Friday, November 25, 2016

Book Review of Kingdom Come

Book 42. Kingdom Come, by Elliot S Maggin. Paperback. Based on the story by Alex Ross & Mark Waid.
When it comes to reading novelizations, the choice one has to make is the right order in which to consume the various versions of the story. In the case of Kingdom Come, I think I made the right choice, by starting with the original comic books, before moving on to the audio drama, and then finally this novelization. Each successive version that I experienced added more depth and more details.
 The second and third generations of superheroes fail to abide by the guidance offered by Superman, Batman, and Wonder Woman. After a self-imposed exile, Superman returns to active duty, in an attempt to rally the superhero community to stop an oncoming apocalypse. An apocalypse of their own making.
The story is told through the viewpoint of Pastor Norman McKay, and his spiritual guide, The Spectre. Pastor McKay has seen terrible visions of the coming war, fearing that prophecies from the book of Revelation are coming to pass. He has been tasked by the Spectre with the unenviable job of judging the world for its sins.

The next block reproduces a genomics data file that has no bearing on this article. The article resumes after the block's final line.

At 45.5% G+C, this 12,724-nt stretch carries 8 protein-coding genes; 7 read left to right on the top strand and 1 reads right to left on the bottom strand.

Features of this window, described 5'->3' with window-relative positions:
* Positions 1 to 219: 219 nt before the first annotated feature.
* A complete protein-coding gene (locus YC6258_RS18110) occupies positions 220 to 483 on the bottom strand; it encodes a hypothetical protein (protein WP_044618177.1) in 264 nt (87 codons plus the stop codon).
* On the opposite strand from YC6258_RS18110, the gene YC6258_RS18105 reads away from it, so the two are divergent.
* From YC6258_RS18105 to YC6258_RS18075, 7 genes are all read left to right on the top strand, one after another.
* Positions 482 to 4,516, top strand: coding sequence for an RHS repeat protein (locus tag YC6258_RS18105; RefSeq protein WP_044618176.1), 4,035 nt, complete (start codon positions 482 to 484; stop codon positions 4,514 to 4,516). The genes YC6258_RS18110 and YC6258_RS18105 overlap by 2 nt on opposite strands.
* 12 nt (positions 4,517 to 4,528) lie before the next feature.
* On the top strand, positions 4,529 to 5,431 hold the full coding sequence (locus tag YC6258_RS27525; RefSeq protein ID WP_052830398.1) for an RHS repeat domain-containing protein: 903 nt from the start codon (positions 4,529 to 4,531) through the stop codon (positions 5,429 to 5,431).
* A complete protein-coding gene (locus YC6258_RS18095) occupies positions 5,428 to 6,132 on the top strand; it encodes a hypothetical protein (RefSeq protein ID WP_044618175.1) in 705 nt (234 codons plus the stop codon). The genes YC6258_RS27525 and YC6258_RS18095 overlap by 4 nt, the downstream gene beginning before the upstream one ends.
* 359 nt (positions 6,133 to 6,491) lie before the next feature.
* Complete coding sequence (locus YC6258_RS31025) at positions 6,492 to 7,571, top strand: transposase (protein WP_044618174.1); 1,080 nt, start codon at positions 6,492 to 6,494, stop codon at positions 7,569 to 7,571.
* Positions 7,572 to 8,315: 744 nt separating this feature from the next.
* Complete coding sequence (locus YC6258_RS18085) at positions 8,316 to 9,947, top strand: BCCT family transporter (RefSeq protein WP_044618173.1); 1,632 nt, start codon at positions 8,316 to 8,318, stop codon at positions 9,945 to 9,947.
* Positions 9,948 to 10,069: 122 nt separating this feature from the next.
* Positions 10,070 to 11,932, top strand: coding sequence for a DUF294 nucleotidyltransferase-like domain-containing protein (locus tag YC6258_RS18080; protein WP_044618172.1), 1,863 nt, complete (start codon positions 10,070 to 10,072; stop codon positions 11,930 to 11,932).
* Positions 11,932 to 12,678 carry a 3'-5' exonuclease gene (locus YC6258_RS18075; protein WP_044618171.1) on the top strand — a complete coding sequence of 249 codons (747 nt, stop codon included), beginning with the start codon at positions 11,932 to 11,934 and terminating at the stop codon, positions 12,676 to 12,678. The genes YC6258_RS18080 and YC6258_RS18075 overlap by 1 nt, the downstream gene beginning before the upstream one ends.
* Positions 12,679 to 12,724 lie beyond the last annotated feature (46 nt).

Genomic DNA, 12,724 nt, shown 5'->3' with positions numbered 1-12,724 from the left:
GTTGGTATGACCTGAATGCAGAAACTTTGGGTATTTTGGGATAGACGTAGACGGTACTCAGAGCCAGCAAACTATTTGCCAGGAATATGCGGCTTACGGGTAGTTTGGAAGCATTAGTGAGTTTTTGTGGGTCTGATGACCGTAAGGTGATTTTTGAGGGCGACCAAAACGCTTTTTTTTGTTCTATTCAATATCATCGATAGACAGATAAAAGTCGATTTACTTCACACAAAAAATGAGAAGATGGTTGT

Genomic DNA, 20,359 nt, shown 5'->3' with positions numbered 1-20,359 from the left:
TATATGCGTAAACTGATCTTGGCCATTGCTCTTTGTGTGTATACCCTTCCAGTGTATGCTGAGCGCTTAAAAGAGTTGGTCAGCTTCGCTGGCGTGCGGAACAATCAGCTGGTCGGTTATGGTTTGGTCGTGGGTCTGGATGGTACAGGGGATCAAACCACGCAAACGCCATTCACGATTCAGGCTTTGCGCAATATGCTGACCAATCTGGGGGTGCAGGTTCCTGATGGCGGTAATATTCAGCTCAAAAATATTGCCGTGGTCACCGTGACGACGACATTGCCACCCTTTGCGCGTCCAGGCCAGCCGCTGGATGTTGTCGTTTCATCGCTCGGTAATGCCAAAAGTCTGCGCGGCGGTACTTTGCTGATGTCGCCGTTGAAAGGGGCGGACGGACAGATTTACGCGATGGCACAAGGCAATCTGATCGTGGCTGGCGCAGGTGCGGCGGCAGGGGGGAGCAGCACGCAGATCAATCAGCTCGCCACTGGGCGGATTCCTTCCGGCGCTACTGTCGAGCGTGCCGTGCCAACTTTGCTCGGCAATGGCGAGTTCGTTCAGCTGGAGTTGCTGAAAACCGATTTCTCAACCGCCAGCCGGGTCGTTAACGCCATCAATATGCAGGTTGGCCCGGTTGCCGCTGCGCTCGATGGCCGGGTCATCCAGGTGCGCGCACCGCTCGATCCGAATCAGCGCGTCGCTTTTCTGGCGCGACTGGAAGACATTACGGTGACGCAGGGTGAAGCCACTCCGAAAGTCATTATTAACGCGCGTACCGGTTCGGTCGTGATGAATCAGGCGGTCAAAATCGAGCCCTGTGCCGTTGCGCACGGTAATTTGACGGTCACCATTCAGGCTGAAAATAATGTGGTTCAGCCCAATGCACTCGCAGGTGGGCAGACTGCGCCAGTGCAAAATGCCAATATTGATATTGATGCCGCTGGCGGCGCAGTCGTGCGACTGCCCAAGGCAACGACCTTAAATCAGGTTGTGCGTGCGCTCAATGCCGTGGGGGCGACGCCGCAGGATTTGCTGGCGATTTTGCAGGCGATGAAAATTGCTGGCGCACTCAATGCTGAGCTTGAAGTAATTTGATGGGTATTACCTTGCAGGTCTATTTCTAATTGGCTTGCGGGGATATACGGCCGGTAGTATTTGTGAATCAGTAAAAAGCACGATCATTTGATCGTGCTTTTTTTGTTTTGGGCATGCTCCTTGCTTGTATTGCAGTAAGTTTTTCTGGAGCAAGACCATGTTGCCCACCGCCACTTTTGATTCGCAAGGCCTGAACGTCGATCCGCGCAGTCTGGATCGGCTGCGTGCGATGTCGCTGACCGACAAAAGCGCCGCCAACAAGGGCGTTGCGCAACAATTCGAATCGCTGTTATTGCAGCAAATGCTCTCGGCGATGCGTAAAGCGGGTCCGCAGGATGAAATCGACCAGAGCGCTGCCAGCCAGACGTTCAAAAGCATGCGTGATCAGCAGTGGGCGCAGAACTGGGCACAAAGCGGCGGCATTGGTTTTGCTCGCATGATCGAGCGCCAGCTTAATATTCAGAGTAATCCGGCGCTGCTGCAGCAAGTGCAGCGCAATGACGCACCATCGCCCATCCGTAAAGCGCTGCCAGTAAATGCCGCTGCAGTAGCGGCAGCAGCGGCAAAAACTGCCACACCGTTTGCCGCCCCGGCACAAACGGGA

In this novelization, Maggin digs into the main characters, giving us insights into the psyches of many. The relationship between Wonder Woman and Superman is one of the strengths of the book, as Maggin explores how their different worldviews lead them to draw conclusions about the best course of action to follow. The fleshing-out of Pastor McKay’s biography and the working out of his theology is extremely well-done. Batman, Lex Luthor, and Green Arrow are also among the characters we get an insight into.
The comic book version of this story is rightly considered an all-time classic. I recommend this novelization (and the audio production) to anyone who appreciates the original, but wants to spend more time with this story. Maggin's novel adds more details about the characters, more details about the backstory, and more details about the action.
To hear a more detailed discussions of the plot and characters of the story, listen to this episode of Views from the Longbox, in which Emily & I joined host Michael Bailey. For a more detailed discussion of the religious imagery and content, the three of us discussed that on this episode of Dorkness to Light.

Source: My friend Michael Bailey sent it to us, in preparation for the above-referenced podcasts.  

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